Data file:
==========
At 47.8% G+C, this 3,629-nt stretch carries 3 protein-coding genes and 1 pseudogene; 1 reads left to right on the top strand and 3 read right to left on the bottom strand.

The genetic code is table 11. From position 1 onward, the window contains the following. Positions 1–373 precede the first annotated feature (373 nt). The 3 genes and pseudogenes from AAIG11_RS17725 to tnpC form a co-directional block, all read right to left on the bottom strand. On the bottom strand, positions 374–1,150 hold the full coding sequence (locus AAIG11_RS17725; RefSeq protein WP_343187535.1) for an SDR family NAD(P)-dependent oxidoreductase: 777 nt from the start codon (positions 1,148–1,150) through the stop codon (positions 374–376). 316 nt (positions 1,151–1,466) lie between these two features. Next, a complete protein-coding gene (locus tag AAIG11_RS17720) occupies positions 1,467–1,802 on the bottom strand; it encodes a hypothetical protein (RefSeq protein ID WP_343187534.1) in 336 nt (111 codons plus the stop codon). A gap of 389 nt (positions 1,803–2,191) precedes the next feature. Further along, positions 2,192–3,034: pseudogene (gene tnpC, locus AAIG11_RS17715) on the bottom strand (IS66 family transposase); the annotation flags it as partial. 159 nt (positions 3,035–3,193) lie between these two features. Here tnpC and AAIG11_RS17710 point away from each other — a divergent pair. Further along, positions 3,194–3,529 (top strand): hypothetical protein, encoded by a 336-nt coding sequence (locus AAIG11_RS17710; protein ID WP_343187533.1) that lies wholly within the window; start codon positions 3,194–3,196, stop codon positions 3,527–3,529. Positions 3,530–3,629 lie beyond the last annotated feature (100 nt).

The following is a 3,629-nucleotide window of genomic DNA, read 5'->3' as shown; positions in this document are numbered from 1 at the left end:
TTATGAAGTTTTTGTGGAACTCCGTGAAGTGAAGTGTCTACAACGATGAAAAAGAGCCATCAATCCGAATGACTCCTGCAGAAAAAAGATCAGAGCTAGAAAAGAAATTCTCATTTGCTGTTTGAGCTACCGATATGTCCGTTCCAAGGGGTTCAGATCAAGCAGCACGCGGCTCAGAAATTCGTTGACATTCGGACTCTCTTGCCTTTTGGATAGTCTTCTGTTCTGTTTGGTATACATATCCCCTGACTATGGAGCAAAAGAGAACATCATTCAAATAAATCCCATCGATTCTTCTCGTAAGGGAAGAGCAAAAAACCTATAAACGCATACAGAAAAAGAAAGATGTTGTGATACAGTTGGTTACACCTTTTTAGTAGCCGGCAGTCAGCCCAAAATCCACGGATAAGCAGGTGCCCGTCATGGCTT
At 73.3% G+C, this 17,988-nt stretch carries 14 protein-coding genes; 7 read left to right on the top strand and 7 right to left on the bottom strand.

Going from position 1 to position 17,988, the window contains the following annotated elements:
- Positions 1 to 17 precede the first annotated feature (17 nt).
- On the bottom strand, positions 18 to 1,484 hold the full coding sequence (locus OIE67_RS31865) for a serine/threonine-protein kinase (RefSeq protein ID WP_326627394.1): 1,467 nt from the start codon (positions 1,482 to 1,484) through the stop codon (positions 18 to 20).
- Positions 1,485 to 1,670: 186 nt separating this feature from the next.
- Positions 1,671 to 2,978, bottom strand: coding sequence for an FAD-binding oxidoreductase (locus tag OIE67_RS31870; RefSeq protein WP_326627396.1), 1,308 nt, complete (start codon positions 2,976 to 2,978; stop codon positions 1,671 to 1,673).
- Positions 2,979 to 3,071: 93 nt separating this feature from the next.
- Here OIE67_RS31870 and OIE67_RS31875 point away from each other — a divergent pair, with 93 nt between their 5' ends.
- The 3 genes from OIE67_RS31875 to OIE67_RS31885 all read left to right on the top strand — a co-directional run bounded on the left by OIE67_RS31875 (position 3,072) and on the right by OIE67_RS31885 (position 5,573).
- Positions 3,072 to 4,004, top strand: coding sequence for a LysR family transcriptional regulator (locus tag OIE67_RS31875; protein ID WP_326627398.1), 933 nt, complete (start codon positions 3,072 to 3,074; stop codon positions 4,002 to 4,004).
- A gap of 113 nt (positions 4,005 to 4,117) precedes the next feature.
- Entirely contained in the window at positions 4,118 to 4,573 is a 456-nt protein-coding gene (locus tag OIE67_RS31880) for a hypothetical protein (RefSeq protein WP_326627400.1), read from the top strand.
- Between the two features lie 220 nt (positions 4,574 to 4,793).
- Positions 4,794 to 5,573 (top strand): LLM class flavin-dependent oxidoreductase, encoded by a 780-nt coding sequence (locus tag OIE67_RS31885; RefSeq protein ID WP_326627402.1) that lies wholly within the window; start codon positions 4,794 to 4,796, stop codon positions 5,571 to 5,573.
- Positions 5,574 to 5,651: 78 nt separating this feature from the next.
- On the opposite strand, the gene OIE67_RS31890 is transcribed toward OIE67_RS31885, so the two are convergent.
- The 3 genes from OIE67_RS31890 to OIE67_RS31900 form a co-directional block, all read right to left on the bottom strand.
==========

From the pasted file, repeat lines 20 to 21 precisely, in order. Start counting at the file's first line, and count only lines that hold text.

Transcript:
- On the opposite strand, the gene OIE67_RS31890 is transcribed toward OIE67_RS31885, so the two are convergent.
- The 3 genes from OIE67_RS31890 to OIE67_RS31900 form a co-directional block, all read right to left on the bottom strand.